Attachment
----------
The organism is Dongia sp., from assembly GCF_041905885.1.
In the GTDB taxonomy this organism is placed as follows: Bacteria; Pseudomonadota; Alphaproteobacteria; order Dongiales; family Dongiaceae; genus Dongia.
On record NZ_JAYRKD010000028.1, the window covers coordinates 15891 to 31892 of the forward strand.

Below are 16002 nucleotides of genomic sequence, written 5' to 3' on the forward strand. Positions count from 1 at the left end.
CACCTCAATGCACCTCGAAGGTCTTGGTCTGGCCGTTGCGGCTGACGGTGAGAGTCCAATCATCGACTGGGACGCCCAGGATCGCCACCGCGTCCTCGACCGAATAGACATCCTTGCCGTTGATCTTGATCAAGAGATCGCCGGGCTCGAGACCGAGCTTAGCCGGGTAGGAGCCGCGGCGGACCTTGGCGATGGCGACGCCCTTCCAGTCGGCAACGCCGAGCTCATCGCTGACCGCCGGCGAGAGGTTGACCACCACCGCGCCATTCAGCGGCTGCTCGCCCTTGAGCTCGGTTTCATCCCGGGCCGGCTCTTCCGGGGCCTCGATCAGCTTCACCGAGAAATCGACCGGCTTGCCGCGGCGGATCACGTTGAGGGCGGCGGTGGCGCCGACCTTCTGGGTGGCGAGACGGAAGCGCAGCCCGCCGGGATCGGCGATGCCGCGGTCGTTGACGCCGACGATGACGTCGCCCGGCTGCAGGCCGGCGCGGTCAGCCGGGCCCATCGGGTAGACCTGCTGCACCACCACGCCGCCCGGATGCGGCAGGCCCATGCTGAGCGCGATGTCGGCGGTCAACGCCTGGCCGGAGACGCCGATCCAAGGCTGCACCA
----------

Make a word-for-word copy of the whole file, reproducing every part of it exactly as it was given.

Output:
The organism is Dongia sp., from assembly GCF_041905885.1.
In the GTDB taxonomy this organism is placed as follows: Bacteria; Pseudomonadota; Alphaproteobacteria; order Dongiales; family Dongiaceae; genus Dongia.
On record NZ_JAYRKD010000028.1, the window covers coordinates 15891 to 31892 of the forward strand.

Below are 16002 nucleotides of genomic sequence, written 5' to 3' on the forward strand. Positions count from 1 at the left end.
CACCTCAATGCACCTCGAAGGTCTTGGTCTGGCCGTTGCGGCTGACGGTGAGAGTCCAATCATCGACTGGGACGCCCAGGATCGCCACCGCGTCCTCGACCGAATAGACATCCTTGCCGTTGATCTTGATCAAGAGATCGCCGGGCTCGAGACCGAGCTTAGCCGGGTAGGAGCCGCGGCGGACCTTGGCGATGGCGACGCCCTTCCAGTCGGCAACGCCGAGCTCATCGCTGACCGCCGGCGAGAGGTTGACCACCACCGCGCCATTCAGCGGCTGCTCGCCCTTGAGCTCGGTTTCATCCCGGGCCGGCTCTTCCGGGGCCTCGATCAGCTTCACCGAGAAATCGACCGGCTTGCCGCGGCGGATCACGTTGAGGGCGGCGGTGGCGCCGACCTTCTGGGTGGCGAGACGGAAGCGCAGCCCGCCGGGATCGGCGATGCCGCGGTCGTTGACGCCGACGATGACGTCGCCCGGCTGCAGGCCGGCGCGGTCAGCCGGGCCCATCGGGTAGACCTGCTGCACCACCACGCCGCCCGGATGCGGCAGGCCCATGCTGAGCGCGATGTCGGCGGTCAACGCCTGGCCGGAGACGCCGATCCAAGGCTGCACCA